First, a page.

Click for licensing.I used to be one of those professional experts. As an engineer, I recommended all the conventional investments to the cities I worked for. As a city planner, I deployed all the conventional approaches in the places I served. I was always confident knowing that my advice lay within the accepted approaches developed by my professional peers and associates. And if there ever was a doubt, I had the important initials from credentialing behind my name to secure my credibility.

But I was wrong, a fact I came to understand as time revealed many of the flaws in my own (conventional) thinking. Good fortune had placed me in a position professionally where I had the freedom of thought to explore these insights when I became aware of them.

To help me organize my thoughts, I started a blog in 2008. The ideas developed there have since grown into the Strong Towns movement, a growing nationwide challenge to the conventional wisdom of growth and development in America’s cities, towns and neighborhoods.

Conventional thinking is getting it wrong for cities. Using that conventional thinking in advising local governments, I got it wrong. That insight is my edge.

America’s local governments are being bankrupted by today’s conventional wisdom. Billions of taxpayer dollars are spent annually on roads, bridges, sewer and water systems, business subsidies, stadiums and other “investments” that have little or no payback.

Unlike baseball, municipal governance is not a game. When our cities lose, our people lose. Our nation is weakened. Many suffer in tragic and profound ways.

Bill James brought advanced statistical analysis to baseball and it changed the game. Our local governments need a similar revolution in how they understand and manage their finances.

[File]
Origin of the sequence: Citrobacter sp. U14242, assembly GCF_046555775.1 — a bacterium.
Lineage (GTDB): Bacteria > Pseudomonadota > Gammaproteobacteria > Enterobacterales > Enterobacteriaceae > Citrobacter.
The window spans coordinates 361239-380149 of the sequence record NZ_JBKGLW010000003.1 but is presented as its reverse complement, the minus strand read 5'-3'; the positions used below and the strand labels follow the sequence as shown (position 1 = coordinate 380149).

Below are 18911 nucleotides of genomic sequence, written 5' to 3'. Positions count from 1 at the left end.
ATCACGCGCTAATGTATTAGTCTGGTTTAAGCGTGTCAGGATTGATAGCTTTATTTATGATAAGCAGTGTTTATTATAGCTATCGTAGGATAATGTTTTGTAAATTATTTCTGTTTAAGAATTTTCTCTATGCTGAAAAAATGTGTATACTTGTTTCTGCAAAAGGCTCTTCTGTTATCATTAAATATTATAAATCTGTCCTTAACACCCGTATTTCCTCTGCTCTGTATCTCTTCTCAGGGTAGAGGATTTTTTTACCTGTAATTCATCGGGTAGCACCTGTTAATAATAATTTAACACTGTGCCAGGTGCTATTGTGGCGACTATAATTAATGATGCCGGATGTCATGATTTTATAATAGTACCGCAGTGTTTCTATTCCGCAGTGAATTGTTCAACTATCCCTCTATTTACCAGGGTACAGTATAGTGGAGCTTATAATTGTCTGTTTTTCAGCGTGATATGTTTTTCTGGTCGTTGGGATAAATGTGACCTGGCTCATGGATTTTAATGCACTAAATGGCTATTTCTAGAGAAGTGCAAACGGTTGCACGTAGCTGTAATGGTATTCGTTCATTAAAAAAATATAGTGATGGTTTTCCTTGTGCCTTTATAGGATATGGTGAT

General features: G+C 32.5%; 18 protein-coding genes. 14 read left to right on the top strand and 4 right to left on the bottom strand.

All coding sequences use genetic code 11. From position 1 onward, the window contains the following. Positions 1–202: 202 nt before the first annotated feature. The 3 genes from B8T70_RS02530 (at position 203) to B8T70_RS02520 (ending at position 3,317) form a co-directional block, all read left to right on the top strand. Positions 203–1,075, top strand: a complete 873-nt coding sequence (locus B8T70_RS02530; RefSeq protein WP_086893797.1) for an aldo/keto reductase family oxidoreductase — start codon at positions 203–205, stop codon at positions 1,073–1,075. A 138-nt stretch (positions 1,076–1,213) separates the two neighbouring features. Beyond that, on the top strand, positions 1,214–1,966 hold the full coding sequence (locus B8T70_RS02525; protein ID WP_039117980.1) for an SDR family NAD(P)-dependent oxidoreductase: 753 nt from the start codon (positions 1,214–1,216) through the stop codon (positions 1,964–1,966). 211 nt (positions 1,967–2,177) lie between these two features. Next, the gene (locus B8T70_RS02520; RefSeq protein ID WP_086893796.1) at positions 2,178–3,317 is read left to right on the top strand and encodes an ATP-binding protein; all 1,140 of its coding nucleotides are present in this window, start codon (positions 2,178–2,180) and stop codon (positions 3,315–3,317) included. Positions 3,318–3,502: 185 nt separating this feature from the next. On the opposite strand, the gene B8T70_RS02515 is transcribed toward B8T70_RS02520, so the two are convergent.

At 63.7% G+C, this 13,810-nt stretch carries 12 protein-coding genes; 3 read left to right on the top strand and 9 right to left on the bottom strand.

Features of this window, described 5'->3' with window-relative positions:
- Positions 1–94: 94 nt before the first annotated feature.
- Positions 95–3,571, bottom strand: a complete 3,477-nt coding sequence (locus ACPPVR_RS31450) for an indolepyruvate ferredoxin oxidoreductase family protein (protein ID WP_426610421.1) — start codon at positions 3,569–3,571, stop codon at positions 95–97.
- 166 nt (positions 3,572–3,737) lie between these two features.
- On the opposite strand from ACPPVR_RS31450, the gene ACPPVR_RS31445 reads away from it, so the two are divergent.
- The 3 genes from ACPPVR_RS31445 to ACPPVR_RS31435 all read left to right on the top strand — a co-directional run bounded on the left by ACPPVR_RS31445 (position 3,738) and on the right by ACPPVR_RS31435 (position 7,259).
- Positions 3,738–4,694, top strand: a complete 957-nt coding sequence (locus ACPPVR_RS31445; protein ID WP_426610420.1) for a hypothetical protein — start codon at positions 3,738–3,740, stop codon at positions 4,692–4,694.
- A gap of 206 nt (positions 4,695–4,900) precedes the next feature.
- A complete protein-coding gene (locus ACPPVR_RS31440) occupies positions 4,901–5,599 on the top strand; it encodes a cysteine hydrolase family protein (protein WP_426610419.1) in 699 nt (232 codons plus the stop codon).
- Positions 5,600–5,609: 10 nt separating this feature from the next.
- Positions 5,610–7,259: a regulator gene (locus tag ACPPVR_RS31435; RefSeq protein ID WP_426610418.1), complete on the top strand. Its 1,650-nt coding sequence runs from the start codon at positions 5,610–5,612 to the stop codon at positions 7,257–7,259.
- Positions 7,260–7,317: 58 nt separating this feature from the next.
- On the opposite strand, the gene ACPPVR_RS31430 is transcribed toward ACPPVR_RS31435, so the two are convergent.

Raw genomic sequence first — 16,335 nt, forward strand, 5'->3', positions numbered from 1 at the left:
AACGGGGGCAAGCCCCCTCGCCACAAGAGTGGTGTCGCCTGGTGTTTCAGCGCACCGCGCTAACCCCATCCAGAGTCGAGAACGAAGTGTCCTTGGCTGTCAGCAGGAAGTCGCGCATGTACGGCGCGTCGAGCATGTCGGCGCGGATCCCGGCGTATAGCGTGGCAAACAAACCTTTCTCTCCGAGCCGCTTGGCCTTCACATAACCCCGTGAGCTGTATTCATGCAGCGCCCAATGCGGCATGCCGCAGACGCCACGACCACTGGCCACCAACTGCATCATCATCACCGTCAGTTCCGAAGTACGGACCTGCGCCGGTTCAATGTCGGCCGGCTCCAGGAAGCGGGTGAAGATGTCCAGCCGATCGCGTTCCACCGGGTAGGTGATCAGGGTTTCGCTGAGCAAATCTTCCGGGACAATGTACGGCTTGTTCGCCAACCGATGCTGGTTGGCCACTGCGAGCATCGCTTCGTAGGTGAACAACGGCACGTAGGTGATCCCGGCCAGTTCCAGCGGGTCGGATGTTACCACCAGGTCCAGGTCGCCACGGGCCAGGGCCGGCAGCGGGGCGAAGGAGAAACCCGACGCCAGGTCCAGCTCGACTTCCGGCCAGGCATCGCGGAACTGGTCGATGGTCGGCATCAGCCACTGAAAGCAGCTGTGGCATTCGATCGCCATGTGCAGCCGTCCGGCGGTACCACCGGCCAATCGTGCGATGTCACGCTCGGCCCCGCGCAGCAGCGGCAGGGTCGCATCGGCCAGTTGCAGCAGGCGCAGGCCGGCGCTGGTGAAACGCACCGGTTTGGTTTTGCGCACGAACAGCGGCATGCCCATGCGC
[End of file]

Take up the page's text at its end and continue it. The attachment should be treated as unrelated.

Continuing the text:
Cities need to start doing the math. City Hall needs to start playing Money Hall.

 

If you are interested in being personally notified when Money Hall is released, you can sign up below. In the meantime, if you haven’t already read my first book, Thoughts on Building Strong Towns (Volume 1), you can get a copy here.

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Reader Comments (5)

Hey Chuck,

This looks great and I am looking forward to the whole book. One of the things that I find utterly fascinating is how this is true across many many things. Conventional wisdom is simply incorrect. That's not that interesting until you add in that where it is incorrect, someone is likely benefiting, but it's not you the individual payor.

Gary Taubes comes to mind doing the same thing in health and nutrition. But once you start going down that rabbit hole, there are entire segments of our medical industry that function this way.

And college education?

Best thing we can do is start thinking for ourselves in terms of dollars and cents-ible outcomes. I wish we could trust experts, but I think that the system might be at an inflection point, and the experts were beknighted on the other side of the curve.

February 24, 2014 | Unregistered Commentermike

I would love to help with some editing, Chuck.

In my own work, I often remember a saying which my father attributed to the Hippies, "If what you are doing doesn't work, try anything else."

I still think that saying is 100% true and good, but I am also exploring true small-c conservatism, which is much more of a "If it ain't broke..." I guess the two are not mutually exclusive, because if it is broke, then try anything else.

Probably the hardest part is trying to wrap my brain around welding my extremely progressive social beliefs to my conservative "real-world" beliefs.

February 24, 2014 | Unregistered CommenterRuben

I apologize for the pedestrian question, but how long is the book? Is it about the size of Thoughts on Strong Towns, Vol.1?

February 26, 2014 | Unregistered CommenterKit

Not sure yet, Kit, but likely around 100 pages or so.

February 26, 2014 | Registered CommenterCharles Marohn

Hi there. Thanks for the post. As a planner and "civic hacker", one comment I'd offer is this: let's encourage the standardized sharing of monetary accounts with descriptions of flows. A Business Model Logic for cities. If there are a few standards already let's go with those. Get these datasets up on the Open Data portals or websites of cities and at least create the conditions for smarter analysis: shared access to the data. We have stats on city expenditures but we don't always agree on the categories, often because one expenditure can be categorized multiple ways. Web experts came together years ago to create the Dublin Core, a shared way for describing Web resources. Do we need to something similar for the components and processes of local government?

February 28, 2014 | Unregistered Commenter@mpeers